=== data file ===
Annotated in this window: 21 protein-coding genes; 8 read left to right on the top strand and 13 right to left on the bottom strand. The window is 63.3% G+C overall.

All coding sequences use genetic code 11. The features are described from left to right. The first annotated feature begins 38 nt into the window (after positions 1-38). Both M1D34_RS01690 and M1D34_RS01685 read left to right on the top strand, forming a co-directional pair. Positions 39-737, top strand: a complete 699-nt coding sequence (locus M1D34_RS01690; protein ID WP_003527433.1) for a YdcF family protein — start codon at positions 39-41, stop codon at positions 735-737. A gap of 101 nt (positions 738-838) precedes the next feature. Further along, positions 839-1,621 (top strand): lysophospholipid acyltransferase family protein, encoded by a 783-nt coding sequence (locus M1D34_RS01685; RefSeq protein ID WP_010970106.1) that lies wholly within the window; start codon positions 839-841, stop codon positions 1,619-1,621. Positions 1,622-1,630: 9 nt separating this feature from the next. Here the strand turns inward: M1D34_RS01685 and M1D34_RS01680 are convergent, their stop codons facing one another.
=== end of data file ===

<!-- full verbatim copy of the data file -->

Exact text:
Annotated in this window: 21 protein-coding genes; 8 read left to right on the top strand and 13 right to left on the bottom strand. The window is 63.3% G+C overall.

All coding sequences use genetic code 11. The features are described from left to right. The first annotated feature begins 38 nt into the window (after positions 1-38). Both M1D34_RS01690 and M1D34_RS01685 read left to right on the top strand, forming a co-directional pair. Positions 39-737, top strand: a complete 699-nt coding sequence (locus M1D34_RS01690; protein ID WP_003527433.1) for a YdcF family protein — start codon at positions 39-41, stop codon at positions 735-737. A gap of 101 nt (positions 738-838) precedes the next feature. Further along, positions 839-1,621 (top strand): lysophospholipid acyltransferase family protein, encoded by a 783-nt coding sequence (locus M1D34_RS01685; RefSeq protein ID WP_010970106.1) that lies wholly within the window; start codon positions 839-841, stop codon positions 1,619-1,621. Positions 1,622-1,630: 9 nt separating this feature from the next. Here the strand turns inward: M1D34_RS01685 and M1D34_RS01680 are convergent, their stop codons facing one another.